The claims for land rights and compensation for land expropriation made by Aborigines and Torres Straits Islanders, whose presence on Australian soil goes back over 40,000 years, against the majority of Australians descended from immigrants who entered the country after White settlement in 1788, taking away land inhabited by its original population. Reserves were established for Aborigines and Torres Straits Islanders in areas then considered worthless. Land claims emerged as a central issue in the 1960s, as mining companies started to exploit the mineral resources of the Aboriginal reservations without consultation or compensation. It coincided with, and reinforced, a general growth in Aboriginal self-consciousness. As individual states were slow to respond to their claims, Aborigines and Torres Straits Islanders lobbied the federal parliament, often with spectacular actions, such as the establishment in 1972 of a tent embassy for six months on the lawns of Parliament House in Canberra.
In 1975, an Aboriginal Land Fund Commission to buy land for Aborigines was formed, and in 1976, the federal parliament granted the Aborigines some land rights in the Northern Territory. In the landmark Mabo v. Queensland ruling (1992), the Australian High Court for the first time accepted native rights to the land prior to British settlement. In 1994, the Prime Minister, Keating, decided to address some of the grievances of Aborigines and Torres Strait Islanders. From 1 January 1994, they were able to claim government land totalling 5–10 per cent of the country's surface. However, this excluded lands already under cultivation, and did not affect the mining industry which only had to return land upon request after exploiting the land's mineral resources. Following his 1998 election victory, John Howard announced that he would seek to institute a final settlement in time for the Australian centenary 2001. However, he refused to issue a blanket apology for the wrongs committed to the Aboriginal population by the immigrants. The issue of land claims continued to be unresolved.Waitangi Tribunal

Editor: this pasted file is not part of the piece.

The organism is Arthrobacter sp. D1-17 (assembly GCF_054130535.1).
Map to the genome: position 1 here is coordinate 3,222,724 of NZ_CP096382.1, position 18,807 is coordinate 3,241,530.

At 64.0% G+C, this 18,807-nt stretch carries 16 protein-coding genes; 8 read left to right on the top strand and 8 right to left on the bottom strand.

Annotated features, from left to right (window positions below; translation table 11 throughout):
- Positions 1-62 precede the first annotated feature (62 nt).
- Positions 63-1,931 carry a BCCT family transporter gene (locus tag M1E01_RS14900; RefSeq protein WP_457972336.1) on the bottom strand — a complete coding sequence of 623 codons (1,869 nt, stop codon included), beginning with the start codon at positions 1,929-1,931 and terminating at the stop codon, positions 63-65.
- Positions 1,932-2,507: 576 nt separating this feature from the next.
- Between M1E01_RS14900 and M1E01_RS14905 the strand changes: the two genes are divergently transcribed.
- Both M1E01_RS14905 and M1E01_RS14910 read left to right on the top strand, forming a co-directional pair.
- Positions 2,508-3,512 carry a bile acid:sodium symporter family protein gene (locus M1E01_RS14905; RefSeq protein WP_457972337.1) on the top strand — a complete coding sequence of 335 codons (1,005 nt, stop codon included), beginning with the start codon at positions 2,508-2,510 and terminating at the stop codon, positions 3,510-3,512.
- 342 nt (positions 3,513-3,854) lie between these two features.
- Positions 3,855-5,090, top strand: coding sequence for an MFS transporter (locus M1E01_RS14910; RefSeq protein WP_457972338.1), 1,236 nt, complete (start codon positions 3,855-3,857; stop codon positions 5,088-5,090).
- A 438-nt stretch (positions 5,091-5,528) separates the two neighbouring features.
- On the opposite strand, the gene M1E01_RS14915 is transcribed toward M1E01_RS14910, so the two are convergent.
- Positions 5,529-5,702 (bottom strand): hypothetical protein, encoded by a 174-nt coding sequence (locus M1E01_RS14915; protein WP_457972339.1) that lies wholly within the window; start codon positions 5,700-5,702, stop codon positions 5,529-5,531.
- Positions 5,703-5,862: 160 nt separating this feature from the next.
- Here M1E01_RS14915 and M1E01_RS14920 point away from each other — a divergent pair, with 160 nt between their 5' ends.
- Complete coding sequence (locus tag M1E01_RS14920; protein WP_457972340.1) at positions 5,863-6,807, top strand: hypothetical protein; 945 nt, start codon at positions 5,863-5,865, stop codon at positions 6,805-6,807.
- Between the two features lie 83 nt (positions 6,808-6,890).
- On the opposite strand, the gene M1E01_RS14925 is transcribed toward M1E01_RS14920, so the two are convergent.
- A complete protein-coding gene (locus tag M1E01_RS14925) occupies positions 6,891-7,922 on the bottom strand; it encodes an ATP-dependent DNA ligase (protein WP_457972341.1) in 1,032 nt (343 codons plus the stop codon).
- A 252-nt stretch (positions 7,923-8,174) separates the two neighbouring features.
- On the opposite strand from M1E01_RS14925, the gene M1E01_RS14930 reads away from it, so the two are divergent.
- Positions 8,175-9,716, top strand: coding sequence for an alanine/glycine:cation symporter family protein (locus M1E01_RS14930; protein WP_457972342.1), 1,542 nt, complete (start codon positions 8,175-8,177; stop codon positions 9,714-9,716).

Subjects: Contemporary History (Post 1945).